In the UK, the FCA recently published its consultation paper (CP22/20) on Sustainability Disclosure Requirements (“SDR”) and investment labels (please refer to our separate note here). In early October, the UK’s Green Technical Advisory Group published its first report on the development of a UK Green Taxonomy (please refer to our separate note here).

Once finalised, the SDR and UK Green Taxonomy will represent the UK’s efforts to match the SFDR and Taxonomy.

The EU is also continuing its work in this space. In March this year, the Platform on Sustainable Finance (the “Platform”), tasked with providing expert support to the European Commission, published its report on extending the Taxonomy. This set out the concept of a “traffic light” system – covering activities that have an ambiguous impact on environmental sustainability (“amber”) and those that have a detrimental impact (“red”). The European Commission is currently considering these proposals.

The EU also intends to introduce a taxonomy regulation for social investments (a “Social Taxonomy”), which will define a set of social objectives, the types of activities that contribute to those objectives, and a criteria for the activity to make a substantial contribution to the objectives. Following difficulties in establishing such a framework, however, plans for a Social Taxonomy have been delayed until 2025 at the earliest, after the European Commission’s current term.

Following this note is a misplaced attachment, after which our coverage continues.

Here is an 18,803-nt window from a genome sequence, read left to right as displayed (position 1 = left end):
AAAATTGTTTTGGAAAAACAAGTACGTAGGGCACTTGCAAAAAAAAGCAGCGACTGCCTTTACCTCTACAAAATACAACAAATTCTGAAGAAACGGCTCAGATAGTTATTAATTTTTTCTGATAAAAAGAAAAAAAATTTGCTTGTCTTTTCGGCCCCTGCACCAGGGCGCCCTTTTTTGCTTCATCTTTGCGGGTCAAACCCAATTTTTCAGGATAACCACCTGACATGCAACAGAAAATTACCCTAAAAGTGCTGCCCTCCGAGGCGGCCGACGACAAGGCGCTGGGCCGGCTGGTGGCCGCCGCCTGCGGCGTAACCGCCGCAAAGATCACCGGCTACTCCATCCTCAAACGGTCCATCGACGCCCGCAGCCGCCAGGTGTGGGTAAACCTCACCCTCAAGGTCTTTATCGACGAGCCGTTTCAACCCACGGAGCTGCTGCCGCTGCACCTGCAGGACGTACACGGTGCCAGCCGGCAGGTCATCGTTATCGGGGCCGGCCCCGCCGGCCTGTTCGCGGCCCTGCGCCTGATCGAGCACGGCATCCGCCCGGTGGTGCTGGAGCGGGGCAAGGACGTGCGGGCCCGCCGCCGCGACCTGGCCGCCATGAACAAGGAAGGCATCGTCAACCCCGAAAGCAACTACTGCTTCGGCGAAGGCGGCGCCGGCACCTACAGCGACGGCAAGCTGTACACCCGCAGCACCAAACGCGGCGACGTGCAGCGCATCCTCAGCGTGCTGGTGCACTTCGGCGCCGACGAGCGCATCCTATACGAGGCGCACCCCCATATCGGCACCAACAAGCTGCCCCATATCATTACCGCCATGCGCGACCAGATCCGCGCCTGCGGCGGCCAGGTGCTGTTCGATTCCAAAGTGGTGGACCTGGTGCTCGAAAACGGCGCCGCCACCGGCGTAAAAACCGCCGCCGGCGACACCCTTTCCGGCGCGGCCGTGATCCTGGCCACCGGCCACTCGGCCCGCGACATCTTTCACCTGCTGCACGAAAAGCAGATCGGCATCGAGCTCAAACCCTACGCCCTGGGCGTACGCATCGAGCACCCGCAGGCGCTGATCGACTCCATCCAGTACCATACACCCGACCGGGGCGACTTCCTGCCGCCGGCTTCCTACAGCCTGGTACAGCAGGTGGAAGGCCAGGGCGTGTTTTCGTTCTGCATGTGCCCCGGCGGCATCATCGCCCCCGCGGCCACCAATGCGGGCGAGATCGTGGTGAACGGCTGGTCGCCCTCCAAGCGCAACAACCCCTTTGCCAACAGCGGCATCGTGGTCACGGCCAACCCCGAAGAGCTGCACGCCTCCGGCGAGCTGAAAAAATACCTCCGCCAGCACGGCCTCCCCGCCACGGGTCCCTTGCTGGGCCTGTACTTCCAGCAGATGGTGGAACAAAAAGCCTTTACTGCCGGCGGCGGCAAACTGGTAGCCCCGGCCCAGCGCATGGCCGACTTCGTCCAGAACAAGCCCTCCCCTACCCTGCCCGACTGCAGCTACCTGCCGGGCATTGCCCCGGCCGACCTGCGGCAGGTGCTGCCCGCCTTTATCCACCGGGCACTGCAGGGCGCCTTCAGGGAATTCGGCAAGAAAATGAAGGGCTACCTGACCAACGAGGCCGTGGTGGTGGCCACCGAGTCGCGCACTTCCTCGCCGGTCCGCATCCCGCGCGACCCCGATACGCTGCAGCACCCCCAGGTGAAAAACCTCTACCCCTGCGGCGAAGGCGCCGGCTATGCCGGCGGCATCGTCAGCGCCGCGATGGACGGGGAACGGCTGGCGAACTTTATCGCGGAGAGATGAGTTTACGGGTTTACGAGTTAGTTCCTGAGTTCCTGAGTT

The SFDR RTS itself will also continue to be developed. In April this year, the Chairs of the ESAs were tasked with reviewing the indicators for PAI and the financial product disclosures. Their report was due in April next year, but has since been delayed a further 6 months. Additional Q&A documents will also continue to be published, providing further clarification on existing requirements.

Next steps

Firms should pay close attention to the templates in the SFDR RTS and continue their preparations for 1 January 2023.

[View source.]

Source link

Related post

Bitcoin pro traders warm up the $24K level, suggesting that the current BTC rally has legs

Bitcoin pro traders warm up the $24K level, suggesting…

On Feb. 1 and Feb 2. Bitcoin’s (BTC) price surpassed even the most bullish price projections after the U.S. Federal Reserve…
Troubled Crypto Miners Get Breathing Room as Bitcoin Rebounds

Troubled Crypto Miners Get Breathing Room as Bitcoin Rebounds

(Bloomberg) — Rising Bitcoin prices are buying some time for distressed crypto miners as they renegotiate debt with lenders to stay…
Financial Accounting Standards Board votes to release draft cryptocurrency in March

Financial Accounting Standards Board votes to release draft cryptocurrency…

The Financial Accounting Standards Board, in its Feb. 1 meeting, voted to advance its first standard on cryptocurrencies and digital assets.…

Leave a Reply

Your email address will not be published.